Although a number of genes that play key roles during the meiotic process have been characterized in great detail, the whole process of meiosis is still not completely unraveled. To gain insight into the bigger picture, large-scale approaches like RNA-seq and microarray can help to elucidate the transcriptome landscape during plant meiosis, discover co-regulated genes, enriched processes, and highly expressed known and unknown genes which might be important for meiosis. These high-throughput studies are gaining more and more popularity, but their beginnings in plant systems reach back as far as the 1960's. Frequently, whole anthers or post-meiotic pollen were investigated, while less data is available on isolated cells during meiosis, and only few studies addressed the transcriptome of female meiosis. For this review, we compiled meiotic transcriptome studies covering different plant species, and summarized and compared their key findings. Besides pointing to consistent as well as unique discoveries, we finally draw conclusions what can be learned from these studies so far and what should be addressed next.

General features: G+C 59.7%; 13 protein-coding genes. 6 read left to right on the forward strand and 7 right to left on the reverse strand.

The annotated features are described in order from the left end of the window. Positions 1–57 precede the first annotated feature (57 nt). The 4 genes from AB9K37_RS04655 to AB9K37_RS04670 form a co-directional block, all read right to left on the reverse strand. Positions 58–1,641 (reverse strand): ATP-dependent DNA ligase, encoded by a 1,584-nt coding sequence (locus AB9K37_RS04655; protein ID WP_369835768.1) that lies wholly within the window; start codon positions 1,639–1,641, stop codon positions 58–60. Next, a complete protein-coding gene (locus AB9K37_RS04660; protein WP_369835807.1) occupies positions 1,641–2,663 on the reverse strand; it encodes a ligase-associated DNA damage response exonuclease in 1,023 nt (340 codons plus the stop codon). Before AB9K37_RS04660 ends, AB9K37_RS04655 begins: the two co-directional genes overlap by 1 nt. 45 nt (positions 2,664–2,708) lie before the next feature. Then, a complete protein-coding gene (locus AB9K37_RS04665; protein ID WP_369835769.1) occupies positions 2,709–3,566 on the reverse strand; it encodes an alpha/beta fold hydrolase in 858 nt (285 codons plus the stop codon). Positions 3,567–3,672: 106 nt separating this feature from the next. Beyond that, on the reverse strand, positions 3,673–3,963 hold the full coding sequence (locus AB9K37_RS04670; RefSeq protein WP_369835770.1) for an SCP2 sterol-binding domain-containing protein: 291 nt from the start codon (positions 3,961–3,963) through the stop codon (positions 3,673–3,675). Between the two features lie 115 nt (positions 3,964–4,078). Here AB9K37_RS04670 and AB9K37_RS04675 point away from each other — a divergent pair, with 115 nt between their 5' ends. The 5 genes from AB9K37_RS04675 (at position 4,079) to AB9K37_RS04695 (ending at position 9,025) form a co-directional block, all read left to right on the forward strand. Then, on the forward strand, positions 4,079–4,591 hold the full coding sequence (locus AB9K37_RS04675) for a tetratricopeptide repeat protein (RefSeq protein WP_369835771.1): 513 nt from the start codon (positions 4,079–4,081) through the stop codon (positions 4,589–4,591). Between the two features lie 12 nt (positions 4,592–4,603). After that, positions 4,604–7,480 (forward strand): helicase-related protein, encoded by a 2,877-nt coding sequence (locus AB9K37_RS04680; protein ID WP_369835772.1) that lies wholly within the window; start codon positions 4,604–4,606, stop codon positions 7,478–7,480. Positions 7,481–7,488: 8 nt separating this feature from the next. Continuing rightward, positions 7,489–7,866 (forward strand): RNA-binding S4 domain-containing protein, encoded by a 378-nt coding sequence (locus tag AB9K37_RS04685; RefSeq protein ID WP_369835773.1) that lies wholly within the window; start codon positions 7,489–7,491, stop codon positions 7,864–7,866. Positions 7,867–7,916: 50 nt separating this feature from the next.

Keywords: meiosis, transcriptome, meiocytes, anthers, RNA-seq, microarray
Citation: Dukowic-Schulze S and Chen C (2014) The meiotic transcriptome architecture of plants. Front. Plant Sci. 5:220. doi: 10.3389/fpls.2014.00220
Received: 20 February 2014; Paper pending published: 21 March 2014;
Accepted: 02 May 2014; Published online: 05 June 2014.
Edited by:Ian Henderson, University of Cambridge, UK
Reviewed by:Peter Langridge, Australian Centre for Plant Functional Genomics, Australia
Copyright © 2014 Dukowic-Schulze and Chen. This is an open-access article distributed under the terms of the Creative Commons Attribution License (CC BY). The use, distribution or reproduction in other forums is permitted, provided the original author(s) or licensor are credited and that the original publication in this journal is cited, in accordance with accepted academic practice. No use, distribution or reproduction is permitted which does not comply with these terms.
*Correspondence: Changbin Chen, Department of Horticultural Science, University of Minnesota, 260 Alderman Hall, 1970 Folwell Avenue, St. Paul, MN 55108, USA e-mail: firstname.lastname@example.org